Glades County may add fire/ems assessment

Glades County Commissioners took a step toward possible implementation of a fire and Emergency Services (EMS) assessment, approved some salary hikes at the road department, and debated measures to protect the Florida Panther at their first meeting of 2016 on Jan. 12.

The commissioners agreed to consider a new tax for fire and EMS services.

A study is required before implementation.

County Attorney Richard Pringle said a very specific set of steps must be followed under state law. Four notices in newspapers are required.

“You are telling taxpayers that you are considering an assessment in the future,” he explained.

He noted the non-ad valorem assessment would be paid by all taxpayers regardless of homestead and other exemptions. All residents would pay the fee, including Moore Haven city residents.

Commissioner Paul Beck said this keeps the option open.

Every year the commission would have to adopt a similar measure annually to keep the proposal alive.

Mr. Pringle noted this has been done before but the commission didn’t impose the assessment.

Commissioner Weston Pryor said he wanted to avoid the assessment. He said the county should be cautious on this issue.

County manager Paul Carlisle said there are budget deficits and issues with the ambulance service in Buckhead Ridge.

“Eventually we have to find a way to balance that out,” he said. “We are running into a wall and have some tough decisions to make.”

Commissioner Donna Storter Long said she hoped the property tax roll increases so they don’t have to impose a new assessment.

Commissioner John Ahern said the county could be out of businesses if financial trends continue. He said he would not consider this assessment this year.

Commission Chairman Tim Stanley said he felt the residents would get some service if the assessment is imposed. He noted the county would have only hired two firemen under the last plan and that would not provide enough of a benefit to citizens.

Commissioner Beck said he “will not tax people to death because that is what ruins society.” He said there are issues with the ambulance in Buckhead Ridge. He divulged that negotiations are under way with Okeechobee County to possibly go back to an inter-local agreement that covered that community in the past.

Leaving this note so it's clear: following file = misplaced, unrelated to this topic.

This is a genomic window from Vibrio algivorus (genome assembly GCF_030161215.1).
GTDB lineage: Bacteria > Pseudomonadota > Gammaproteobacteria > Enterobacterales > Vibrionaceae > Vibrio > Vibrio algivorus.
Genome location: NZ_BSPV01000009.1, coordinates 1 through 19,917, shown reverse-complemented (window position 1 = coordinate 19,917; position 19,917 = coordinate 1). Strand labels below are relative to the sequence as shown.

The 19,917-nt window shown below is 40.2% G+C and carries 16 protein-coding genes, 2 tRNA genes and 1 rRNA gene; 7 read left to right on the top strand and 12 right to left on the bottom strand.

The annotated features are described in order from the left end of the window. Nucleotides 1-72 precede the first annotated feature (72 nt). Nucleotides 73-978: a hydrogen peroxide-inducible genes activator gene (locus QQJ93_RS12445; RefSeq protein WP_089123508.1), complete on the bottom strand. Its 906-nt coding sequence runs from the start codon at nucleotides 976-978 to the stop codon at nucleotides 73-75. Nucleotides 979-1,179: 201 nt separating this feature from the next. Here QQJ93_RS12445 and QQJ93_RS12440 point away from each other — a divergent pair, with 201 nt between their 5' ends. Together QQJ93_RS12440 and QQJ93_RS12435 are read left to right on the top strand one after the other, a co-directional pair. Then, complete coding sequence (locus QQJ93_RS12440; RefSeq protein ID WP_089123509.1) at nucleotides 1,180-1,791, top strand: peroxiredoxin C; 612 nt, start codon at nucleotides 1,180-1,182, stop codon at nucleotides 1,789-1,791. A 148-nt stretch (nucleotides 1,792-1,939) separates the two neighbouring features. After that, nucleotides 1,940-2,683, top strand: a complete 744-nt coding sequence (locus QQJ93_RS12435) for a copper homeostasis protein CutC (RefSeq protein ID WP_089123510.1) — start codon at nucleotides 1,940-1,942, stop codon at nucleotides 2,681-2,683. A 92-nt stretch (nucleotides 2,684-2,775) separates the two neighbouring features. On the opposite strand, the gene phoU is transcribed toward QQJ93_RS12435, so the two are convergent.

The proposed assessment would be paid for by all taxpayers. Some argue there are plenty of property owners who pay no property tax. Commissioner Beck said there really aren’t a lot of residents who don’t pay taxes.

Commissioner Beck said only about 50 to 75 home and property owners who currently pay no property tax to Glades County.

In other business, the commission updated their comprehensive plan to accommodate the five year capital projects plan. Among the improvements planned is the Love’s Travel Center on US 27. A 15 acre transfer of land from A. Duda & Sons Inc. to Glades County is pending. Mr. Carlisle said he expects construction to begin sometime in March.

The plan mentioned road projects planned in Lakeport and on Kirby Thompson Road in Muse.
The plan also accommodates various school projects planned by the Glades School Board in their work plan.

Pavement failures on asphalt on Old Lakeport Road have slowed that project.

Electrical upgrades, an updated generator system, and new fire system along are planned at the historic courthouse in Moore Haven in the next year.

The commissioners also extended their moratoriums on impact fees. Fees for roads, emergency medical services, park facilities, and schools, were suspended until February, 2017. Last year, the county would have collected $354,000 in various impact fees had they been in place.